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For what it's worth: Mike Ribeiro

A different post today, as I look at the season of Mike Ribeiro and try to figure out if he's been good, bad or somewhere in between.

Tom Szczerbowski-USA TODAY Sport

The Phoenix Coyotes played three games this week and scored three goals. For those of you with math skills, you know that works out to exactly one goal per game. That's a fantastic amount of activity with which to try to write a post about the fantasy performance of multiple players for this team. Outside of OEL and Yandle, the results would pretty much be: "they stunk". So, with that in mind, I'm going to do something a little different today and tackle an individual player whom I was an advocate of this season and see how he's performing.

There has been some pointed criticism of Mike Ribeiro and his play this season from certain corners of Coyote fandom. Are these criticisms fair or not? Is Ribeiro playing up to the contract he's been given or has he been a colossal bust? Let's try to figure that out today. The following is a breakdown of the relevant offensive stats for Ribeiro in his career broken down in certain blocks (note: the career numbers do not include his numbers with the Yotes in 2013-14.)

Mike Ribeiro

#63 / Center / Phoenix Coyotes



Feb 10, 1980

Mike Ribeiro
Power play points
Points per game
Career (785 games) 186 423 1261 209 609 .776
Career minus 2013 (737 games) 173 387 1198 182 560 .760
2013 with Washington (48 games) 13 36 63 27 49 1.021
2013-14 with Phoenix (47 games) 11 21 74 9 32 .681

Time to delve a little deeper into the observations that can be drawn from this table. Ribeiro is shooting more this season than he did last year with Washington. In fact, here is a quick chart of his career shots per game and his career shooting percentages:

Mike Ribeiro
Shots per game
Shooting %
Career 785 1261 1.61 14.8
Career minus 2013 737 1198 1.63 14.4
2013 with Washington 48 63 1.31 20.6
2013-14 with Phoenix 47 74 1.57 14.9

As you can see, Ribeiro's shooting performance this season is very much in line with his career numbers. He's shooting more this season than he did last year, which was his lowest career year for shot attempts per game. Ribeiro is never going to be a shoot first player, but it is helpful to see that he's on pace with his career norms in this category. We may want him to shoot more, but if he hasn't done it yet in his career, it's not likely to change now.

This season, he is getting a little over 28 percent of his points on the man advantage which is just slightly below his career mark outside Washington which is 32.5 percent. So why is Ribeiro's points per game number so off pace of his career marks and way behind last season's in Washington? The first clue is to look at his goals versus his assists.

In his career, goals account for only 30 percent of Ribeiro's total points. This season, it's sitting at 35 percent, which is not terribly higher than his career for a small sample size of 48 games. But if you look at the actual difference of his points per game this season over his career, that figure breaks down to a 12.2 percent difference. In layman's terms, he's scoring 12.2 percent fewer points per game right now than his career average. The difference in his goals scored per point scored this season is 16.7 percent higher than his career average. So he's scoring goals more often than he is adding assists this year and his overall point production is down.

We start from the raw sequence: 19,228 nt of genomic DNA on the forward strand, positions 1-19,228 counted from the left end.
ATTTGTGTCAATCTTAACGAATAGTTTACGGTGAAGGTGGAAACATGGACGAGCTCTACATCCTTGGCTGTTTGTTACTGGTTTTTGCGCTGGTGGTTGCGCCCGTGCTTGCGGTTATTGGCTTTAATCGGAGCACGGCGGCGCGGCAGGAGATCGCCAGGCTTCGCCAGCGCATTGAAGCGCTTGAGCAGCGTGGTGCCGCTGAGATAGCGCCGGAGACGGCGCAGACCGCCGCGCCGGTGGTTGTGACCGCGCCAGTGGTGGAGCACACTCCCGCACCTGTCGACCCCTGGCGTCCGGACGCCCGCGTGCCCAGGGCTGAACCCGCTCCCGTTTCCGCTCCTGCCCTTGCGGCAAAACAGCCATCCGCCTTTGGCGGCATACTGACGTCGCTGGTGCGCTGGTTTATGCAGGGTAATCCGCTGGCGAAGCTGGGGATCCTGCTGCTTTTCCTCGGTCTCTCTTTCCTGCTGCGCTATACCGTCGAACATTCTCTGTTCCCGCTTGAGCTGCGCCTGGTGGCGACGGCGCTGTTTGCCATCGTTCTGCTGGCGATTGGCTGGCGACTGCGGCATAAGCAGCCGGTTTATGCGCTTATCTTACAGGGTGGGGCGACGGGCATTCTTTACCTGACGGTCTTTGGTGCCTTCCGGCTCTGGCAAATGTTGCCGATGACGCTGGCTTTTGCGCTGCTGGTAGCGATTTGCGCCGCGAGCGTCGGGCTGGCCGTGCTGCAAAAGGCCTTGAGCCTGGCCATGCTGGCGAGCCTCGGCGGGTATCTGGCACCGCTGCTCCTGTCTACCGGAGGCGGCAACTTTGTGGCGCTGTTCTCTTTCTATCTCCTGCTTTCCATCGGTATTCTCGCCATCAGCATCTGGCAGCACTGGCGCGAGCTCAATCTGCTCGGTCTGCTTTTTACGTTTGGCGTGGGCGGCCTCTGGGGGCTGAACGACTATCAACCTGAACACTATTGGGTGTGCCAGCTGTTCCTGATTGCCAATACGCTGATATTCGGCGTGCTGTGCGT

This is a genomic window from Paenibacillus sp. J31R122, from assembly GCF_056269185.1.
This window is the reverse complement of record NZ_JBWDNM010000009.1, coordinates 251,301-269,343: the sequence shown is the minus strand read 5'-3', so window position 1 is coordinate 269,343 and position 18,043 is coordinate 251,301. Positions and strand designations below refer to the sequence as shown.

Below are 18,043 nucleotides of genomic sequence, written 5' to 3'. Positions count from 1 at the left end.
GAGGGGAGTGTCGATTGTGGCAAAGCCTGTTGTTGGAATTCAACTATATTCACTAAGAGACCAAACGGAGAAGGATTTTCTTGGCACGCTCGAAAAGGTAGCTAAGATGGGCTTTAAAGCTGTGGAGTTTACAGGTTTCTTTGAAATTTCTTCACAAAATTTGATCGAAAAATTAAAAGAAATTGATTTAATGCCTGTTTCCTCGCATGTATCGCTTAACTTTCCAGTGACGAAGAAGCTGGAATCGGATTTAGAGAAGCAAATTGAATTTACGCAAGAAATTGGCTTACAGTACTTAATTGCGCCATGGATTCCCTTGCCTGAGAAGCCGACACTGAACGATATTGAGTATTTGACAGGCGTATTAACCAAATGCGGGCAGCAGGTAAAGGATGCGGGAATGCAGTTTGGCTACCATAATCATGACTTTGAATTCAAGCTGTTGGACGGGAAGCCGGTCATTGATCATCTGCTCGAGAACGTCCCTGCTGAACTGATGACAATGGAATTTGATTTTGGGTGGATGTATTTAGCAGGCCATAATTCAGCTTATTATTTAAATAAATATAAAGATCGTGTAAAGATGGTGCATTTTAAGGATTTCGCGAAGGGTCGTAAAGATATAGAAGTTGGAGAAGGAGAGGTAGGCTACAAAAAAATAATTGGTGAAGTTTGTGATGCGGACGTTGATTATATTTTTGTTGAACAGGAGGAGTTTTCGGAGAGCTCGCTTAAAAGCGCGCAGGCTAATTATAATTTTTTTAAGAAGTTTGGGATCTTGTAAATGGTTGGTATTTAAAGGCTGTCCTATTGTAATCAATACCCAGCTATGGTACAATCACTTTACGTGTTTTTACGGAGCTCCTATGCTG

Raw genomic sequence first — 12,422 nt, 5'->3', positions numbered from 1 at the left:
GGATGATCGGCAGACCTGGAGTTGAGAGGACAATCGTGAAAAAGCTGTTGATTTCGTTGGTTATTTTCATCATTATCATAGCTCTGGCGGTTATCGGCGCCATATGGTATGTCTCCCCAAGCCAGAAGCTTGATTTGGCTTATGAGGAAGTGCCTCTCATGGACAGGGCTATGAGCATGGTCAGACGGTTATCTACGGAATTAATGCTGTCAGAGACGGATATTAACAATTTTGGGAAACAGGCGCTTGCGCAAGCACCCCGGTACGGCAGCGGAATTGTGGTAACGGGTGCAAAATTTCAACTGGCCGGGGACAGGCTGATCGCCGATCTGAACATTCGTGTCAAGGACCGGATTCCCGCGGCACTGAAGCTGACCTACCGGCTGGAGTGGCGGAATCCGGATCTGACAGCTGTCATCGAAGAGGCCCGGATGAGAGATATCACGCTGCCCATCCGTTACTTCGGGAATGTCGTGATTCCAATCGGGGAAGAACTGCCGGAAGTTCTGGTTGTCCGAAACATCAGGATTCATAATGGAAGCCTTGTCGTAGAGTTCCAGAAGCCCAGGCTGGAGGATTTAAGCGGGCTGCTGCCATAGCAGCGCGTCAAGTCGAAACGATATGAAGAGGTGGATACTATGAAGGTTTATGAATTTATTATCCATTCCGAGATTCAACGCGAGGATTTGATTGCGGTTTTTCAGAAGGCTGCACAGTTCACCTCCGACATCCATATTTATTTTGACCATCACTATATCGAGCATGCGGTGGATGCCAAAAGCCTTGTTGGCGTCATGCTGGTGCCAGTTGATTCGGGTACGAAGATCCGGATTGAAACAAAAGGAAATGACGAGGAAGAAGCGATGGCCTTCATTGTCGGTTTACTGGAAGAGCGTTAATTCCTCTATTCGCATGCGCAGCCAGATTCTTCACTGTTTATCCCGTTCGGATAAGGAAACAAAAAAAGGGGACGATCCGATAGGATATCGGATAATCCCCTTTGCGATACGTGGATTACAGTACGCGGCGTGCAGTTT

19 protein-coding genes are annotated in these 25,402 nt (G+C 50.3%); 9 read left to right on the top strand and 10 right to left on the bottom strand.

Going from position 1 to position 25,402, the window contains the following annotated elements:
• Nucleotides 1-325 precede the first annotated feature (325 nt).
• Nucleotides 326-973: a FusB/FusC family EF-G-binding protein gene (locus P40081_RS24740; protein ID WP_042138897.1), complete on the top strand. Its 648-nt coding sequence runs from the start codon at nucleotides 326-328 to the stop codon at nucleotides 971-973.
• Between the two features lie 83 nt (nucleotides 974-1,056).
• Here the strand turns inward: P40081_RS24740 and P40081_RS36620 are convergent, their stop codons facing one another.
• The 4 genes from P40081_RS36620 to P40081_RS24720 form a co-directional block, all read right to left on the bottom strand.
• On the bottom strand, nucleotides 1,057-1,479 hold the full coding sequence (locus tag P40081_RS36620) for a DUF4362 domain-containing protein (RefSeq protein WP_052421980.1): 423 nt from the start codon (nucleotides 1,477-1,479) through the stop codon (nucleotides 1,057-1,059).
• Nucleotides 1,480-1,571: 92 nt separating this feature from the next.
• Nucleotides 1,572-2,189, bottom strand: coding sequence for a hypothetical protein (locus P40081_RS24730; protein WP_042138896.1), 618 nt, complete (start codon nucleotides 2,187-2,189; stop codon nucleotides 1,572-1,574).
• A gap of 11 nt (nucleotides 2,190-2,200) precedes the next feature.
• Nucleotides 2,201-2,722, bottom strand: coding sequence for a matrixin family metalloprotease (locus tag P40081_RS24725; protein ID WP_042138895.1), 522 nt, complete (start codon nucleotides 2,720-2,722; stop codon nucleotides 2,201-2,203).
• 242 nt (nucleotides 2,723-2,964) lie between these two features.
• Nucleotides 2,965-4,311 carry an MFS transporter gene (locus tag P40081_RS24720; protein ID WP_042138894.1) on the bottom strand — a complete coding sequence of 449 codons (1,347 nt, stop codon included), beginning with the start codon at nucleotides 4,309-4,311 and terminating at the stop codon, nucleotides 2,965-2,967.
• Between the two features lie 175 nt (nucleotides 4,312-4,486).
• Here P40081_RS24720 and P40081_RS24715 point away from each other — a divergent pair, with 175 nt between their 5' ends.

But he is shooting at virtually the same pace this season as his career and his shooting percentage is identical. So why is production down? The answer is fairly simple. He's playing with far less talent.

Ribeiro is a play maker so his production is very much dependent upon his linemates. Remember, last year, Ribeiro played in Washington with perhaps the best pure goal scorer in the world on his wing. Alex Ovechkin played with Ribeiro for nearly 46 percent of his 5-on-5 ice time and even more on the power play. For an idea of how influential Ribeiro can be, check this stat line out:

Alex Ovechkin
Power play goals
Shooting %
2011-2012 (no Ribeiro) 38 27 65 13 12.5
2013 (with Ribeiro) 32 24 56 16 14.5

The important thing to remember is that in 2013 with Ribeiro, Ovi did all that in only 48 games while his 2011 stats were compiled in a full 82. In fact, if you prorate his 2013 numbers to a full 82 game year, you end up with a line like this:

54 goals, 41 assists, 95 points, 27 PPG

Those numbers would have been Ovechkin's best in over 3 years and his 14.5 shooting percentage was the second highest mark of his career. Playing with Ribeiro was obviously good for Ovi and playing with Ovechkin was obviously great for Ribeiro.

This season, Ribeiro doesn't have an Ovechkin, his best possible wingman missed over a quarter of the season so far, and he's been skating with David Moss maybe way too much. Moss is a good role player and has been a very useful player for the Coyotes, but his 5.3 shooting percentage is eye-poppingly bad when skating with Ribeiro.

Could Ribs be better? Absolutely he could, but so could everybody on this team. To say that Ribeiro has played poorly or been a bust would not be an accurate statement though. The numbers that he controls are well within his career norms and his biggest drain on his performance are his assists numbers being down. Now that Doan is back, the next step would be to put an actual goal scorer on the other side, a role that should have Mikkel Boedker's name written all over it. If that line combination gets more ice time together, don't be surprised if the rest of Ribeiro's season edges closer to his career norms than the first half did.

Author's note: Would you like to see a more detailed breakdown of an individual player every Friday like this piece on Ribeiro or would you prefer the more traditional weekly fantasy recap of the Coyotes? Let me know in the comments or on twitter @TwoTonTwenty1.